then for sure it must be written somewhere in its code. Indeed, selecting to Search, Program Text,
for “LCData.bin” in the Listing Display, yields 4 results:
Selecting each one shows the generated C code for the “function” where it is found within the Assembly code. And within the Assembly code, selecting a line shows the corresponding line in the C code.
What comes below is my analysis of what I was seeing, in more or less the level of detail I understand, and only describing the “happy path”, as if I had just opened the file once and found the solution right away. That cannot be farther from the truth: I’m not an expert on this so it took me a lot of time to understand what I was doing and get to a satisfactory result. In summary: this is not a guide, instead it is just what I hope is a moderately entertaining story.
The first result is listed as
FUN is a short for function, and
0040c3dd is the memory location within the program where the function code begins.
The first thing the code does is check if
DAT_0047f994 is equal to zero, which seems to always
be the case considering the memory location in the file (which appears if we click the variable
name) just says
00000000h. But I guess it could be modified at execution time by some other
routine within the program.
Next, a function is called and its value is assigned to
uVar2. Notice that this function is the
same as the second search result!
uVar2 is not zero,
FUN_00476884 is called, with what seems to be the file name as first
parameter, and a second parameter
DAT_0047f9f7. This function returns something on
Then, if the result of calling that function is not zero,
FUN_004759cc is called with
as first parameter, and a format string (
%ld) as second, and the result is assigned to
Following the reference
DAT_0047f9f7 shows its value is “
r“. So, this call looks a lot like
a call to fopen(), and so I assume at this point is where the file is opened.
I found it useful at this point to rename those references to match what I thought were their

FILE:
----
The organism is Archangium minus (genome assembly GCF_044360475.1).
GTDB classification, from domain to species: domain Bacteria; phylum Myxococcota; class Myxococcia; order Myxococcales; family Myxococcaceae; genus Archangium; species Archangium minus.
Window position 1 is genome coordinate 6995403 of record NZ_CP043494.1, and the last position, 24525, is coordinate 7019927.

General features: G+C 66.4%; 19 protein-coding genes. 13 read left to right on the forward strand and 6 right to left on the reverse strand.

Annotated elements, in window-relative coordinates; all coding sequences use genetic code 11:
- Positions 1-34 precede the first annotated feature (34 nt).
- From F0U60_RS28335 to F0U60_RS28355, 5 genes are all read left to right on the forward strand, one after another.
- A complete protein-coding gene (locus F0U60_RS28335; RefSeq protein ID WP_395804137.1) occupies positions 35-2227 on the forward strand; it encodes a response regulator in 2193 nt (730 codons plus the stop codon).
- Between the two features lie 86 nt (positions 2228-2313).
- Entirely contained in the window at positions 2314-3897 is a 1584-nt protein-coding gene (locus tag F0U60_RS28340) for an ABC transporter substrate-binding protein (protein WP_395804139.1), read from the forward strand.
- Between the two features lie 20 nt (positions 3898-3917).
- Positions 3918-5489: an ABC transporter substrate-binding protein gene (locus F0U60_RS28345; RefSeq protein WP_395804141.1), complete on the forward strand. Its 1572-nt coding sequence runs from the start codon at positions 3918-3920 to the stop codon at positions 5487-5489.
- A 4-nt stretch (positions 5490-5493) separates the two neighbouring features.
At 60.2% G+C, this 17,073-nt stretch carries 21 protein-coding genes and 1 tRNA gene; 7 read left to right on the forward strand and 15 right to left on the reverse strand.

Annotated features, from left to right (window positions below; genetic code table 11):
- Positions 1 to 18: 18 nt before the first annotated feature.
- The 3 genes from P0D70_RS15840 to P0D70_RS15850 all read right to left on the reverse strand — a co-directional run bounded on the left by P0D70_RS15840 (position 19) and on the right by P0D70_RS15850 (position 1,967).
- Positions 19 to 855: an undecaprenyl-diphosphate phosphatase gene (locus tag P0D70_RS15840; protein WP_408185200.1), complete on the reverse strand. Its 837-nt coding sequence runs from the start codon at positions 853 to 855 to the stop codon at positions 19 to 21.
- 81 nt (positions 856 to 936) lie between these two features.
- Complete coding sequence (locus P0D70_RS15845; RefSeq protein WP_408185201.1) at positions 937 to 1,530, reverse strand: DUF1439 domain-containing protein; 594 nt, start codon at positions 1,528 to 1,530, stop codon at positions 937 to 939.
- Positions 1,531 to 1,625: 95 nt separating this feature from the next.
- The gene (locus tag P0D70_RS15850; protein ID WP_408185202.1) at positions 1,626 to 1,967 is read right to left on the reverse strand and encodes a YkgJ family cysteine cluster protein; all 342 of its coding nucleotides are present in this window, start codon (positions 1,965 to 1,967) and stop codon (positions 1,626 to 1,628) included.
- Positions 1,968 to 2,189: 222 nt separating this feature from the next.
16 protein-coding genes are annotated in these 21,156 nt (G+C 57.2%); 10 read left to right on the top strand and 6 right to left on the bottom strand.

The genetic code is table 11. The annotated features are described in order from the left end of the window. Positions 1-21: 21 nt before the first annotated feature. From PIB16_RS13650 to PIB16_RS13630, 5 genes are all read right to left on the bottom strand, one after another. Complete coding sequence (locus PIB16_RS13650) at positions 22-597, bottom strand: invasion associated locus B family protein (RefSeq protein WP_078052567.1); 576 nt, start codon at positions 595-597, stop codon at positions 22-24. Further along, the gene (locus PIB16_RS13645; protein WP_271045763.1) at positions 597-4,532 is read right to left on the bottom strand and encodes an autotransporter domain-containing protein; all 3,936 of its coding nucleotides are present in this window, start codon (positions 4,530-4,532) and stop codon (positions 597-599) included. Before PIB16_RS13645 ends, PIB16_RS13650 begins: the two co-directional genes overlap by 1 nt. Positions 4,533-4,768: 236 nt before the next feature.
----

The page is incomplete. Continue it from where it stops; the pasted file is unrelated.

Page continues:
purposes, so I right-clicked
FUN_00476884 and renamed it to
fopen, and then did the same for
DAT_0047f9f7, renaming it to
If the assumption is correct regarding that first call being
fopen, then since the second call
takes a file pointer, a format string, and returns a number, it should be fscanf() trying to read
a string from the file.
The next function call takes a file pointer and sole parameter and returns nothing, so I assume it is a call to fclose().
In summary, what this code does is try to open the file and read a number from it, and if it is
successful it returns
local_c, which is a location from the stack. This is most likely a value
set by the call to
fscanf, as the function may take an additional number of arguments to store
the values it reads from the file. So,
local_c is the value read, but since I don’t know which
code calls this routine, this doesn’t give me any useful information at this point.
The second result is
FUN_0040c442, and as mentioned above, this is a function called from the
first match. Thanks to the small work spent renaming globals, the initial analysis is quite easy.
This snippet also opens the file and runs
fscanf, this time with a different format string. It
now expects to read 7 numbers from the file.
FUN_0040c312 is called, with what should be the values read by